The Covid pandemic has justifiably dominated the news for the past 9 months and it’s no secret that coronavirus has affected the property industry in many ways. One that may have escaped people’s attention has been the raft of changes to UK planning policy – the biggest set of changes in a generation – which came into force on September 1st.
At Hindwoods, we have been busy getting up to speed with the new changes (and the devil in the detail) and advising clients and tenants about what this means for them – particularly any opportunities that may have opened up.
To help clients understand the new Use Classes, Georgia Mason, one of our commercial surveyors, has produced a useful guide – you can download your free copy here.
A new ‘Class E’ opens up opportunities for tenants and landlords
In an attempt to revitalise already failing retail areas and simplify commercial planning the government has abolished many of the old Use Classes governing (amongst others) Office, Light industrial, retail and restaurant and combined them all into a new class.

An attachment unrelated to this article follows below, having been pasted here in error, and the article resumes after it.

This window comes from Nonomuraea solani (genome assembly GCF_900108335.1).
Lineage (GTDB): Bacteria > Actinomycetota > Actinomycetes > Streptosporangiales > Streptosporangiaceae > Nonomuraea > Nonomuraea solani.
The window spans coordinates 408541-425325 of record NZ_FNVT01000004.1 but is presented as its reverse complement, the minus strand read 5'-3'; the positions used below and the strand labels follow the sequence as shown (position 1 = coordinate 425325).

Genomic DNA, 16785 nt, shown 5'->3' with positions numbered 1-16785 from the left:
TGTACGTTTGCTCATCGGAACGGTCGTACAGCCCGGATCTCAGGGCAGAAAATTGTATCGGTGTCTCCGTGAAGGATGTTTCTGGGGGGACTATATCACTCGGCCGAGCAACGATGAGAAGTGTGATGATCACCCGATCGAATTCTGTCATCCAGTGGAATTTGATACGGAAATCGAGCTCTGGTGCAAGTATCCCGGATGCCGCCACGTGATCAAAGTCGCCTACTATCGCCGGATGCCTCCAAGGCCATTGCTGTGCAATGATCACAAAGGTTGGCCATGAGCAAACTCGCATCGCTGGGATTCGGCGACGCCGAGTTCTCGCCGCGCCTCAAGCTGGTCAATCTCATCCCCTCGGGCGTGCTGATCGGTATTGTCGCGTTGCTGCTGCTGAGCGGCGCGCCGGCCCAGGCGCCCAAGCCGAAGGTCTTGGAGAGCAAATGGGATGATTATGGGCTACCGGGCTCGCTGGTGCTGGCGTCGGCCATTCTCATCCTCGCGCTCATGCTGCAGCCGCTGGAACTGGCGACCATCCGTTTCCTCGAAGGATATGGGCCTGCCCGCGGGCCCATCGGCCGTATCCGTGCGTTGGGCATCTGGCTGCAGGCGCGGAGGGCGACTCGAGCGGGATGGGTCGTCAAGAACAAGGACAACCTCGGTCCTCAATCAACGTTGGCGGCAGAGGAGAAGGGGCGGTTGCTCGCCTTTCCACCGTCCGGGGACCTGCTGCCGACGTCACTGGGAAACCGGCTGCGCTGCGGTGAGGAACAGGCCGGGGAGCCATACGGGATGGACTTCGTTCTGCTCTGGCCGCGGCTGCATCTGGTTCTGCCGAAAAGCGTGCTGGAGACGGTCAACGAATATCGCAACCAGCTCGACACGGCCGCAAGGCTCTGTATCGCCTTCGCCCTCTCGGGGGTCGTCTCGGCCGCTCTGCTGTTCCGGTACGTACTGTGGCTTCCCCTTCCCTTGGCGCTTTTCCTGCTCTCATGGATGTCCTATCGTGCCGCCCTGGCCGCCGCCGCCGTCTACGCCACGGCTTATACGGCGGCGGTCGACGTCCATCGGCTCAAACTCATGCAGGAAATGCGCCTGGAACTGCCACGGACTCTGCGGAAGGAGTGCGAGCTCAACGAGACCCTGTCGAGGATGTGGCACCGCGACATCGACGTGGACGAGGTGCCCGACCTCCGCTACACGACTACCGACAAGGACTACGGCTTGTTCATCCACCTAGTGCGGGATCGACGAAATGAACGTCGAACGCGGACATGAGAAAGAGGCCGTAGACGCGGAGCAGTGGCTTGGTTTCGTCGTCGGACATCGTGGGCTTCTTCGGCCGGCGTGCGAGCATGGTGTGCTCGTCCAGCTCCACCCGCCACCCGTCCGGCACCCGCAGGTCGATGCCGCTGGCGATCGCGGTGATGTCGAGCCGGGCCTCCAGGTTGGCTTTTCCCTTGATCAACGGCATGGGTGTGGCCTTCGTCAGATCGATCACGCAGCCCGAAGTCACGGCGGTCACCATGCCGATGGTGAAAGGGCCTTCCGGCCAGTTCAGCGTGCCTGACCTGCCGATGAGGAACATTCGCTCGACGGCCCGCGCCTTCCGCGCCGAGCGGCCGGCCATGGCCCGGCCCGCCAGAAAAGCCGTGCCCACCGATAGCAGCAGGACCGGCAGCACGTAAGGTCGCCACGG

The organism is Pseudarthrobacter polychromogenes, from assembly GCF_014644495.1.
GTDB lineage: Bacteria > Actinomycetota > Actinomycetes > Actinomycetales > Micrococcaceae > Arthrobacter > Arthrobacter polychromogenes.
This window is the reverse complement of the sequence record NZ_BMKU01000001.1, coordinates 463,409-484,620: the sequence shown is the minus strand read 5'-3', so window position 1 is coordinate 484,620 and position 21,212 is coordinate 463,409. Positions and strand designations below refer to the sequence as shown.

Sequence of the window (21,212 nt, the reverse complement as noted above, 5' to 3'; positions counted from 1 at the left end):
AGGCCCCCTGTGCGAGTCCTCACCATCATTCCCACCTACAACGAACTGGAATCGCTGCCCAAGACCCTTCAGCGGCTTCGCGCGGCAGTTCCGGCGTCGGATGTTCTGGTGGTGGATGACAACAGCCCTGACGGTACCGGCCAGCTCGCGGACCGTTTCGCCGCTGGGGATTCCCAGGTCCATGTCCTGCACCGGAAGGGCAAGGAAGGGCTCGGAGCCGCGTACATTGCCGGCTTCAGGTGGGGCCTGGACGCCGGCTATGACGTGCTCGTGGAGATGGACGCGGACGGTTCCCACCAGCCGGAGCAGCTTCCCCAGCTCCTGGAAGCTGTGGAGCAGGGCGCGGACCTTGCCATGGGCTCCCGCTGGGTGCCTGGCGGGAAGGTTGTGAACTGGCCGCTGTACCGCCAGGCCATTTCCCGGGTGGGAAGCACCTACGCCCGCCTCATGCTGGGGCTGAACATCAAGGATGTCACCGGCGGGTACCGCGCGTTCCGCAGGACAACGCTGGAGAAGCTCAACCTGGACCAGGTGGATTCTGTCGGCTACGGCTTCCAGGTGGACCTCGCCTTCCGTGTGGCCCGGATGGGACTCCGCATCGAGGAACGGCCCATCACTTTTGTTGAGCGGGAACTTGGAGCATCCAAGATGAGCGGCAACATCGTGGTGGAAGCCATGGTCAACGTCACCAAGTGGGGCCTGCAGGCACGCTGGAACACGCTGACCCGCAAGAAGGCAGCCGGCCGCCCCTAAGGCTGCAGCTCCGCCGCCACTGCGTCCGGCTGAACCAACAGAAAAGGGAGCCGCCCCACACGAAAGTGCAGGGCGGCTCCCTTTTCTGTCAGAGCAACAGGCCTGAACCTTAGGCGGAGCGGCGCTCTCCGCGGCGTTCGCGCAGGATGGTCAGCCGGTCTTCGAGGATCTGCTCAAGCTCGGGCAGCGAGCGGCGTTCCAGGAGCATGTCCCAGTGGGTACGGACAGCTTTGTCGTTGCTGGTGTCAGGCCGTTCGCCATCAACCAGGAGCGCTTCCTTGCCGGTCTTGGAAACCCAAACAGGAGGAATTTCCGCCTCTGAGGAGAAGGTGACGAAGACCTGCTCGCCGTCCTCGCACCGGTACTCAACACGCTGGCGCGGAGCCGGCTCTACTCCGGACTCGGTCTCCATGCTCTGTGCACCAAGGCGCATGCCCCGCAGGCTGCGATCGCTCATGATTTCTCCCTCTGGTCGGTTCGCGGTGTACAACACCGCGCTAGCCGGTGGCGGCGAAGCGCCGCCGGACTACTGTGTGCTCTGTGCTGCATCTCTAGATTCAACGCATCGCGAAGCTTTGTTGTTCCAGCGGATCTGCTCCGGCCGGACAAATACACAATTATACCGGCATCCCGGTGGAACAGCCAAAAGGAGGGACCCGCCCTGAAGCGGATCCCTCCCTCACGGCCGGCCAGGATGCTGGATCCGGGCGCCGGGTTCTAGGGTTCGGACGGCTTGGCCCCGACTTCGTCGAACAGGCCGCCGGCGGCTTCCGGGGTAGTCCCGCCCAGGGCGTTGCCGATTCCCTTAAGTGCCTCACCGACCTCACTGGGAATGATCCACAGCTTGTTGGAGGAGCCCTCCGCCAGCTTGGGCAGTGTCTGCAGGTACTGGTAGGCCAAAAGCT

The new Class E allows for a mix of uses that allows commercial buildings to move in sync with market trends. Changes to another use, or mix of uses, within this class do not require planning permission.
So, a retail store may now trade as a restaurant. And a light industrial unit as a nursery. Or they may all take part in the same building without planning consent.
What does this mean for property investors, landlords, and tenants?
This should lead to an increase in potential uses for many vacant properties. As a landlord looking to let a commercial space, this new system can open up your property to a much wider audience. This in turn decreases void periods and increases the odds of letting your unit.
Since September, Hindwoods has been looking for new ways to help clients unlock properties to this wider audience. We’ve been guiding tenants through the new system and making the changes clear in any marketing we do for our clients.
As well as changes to Class E, there are changes to F1 Learning and non-residential institutions, F2 Local community uses and Sui generis, a use class of its own. We’re helping clients make the most of new changes in these areas too.
For our developer clients, it’s worth noting, that from 1 September 2020 until 31 July 2021, change of use permitted development rights set out in the GPDO will continue to be applied based on the existing use classes (as they exist on 31 August 2020). New permitted development rights will be introduced from 1 August 2021.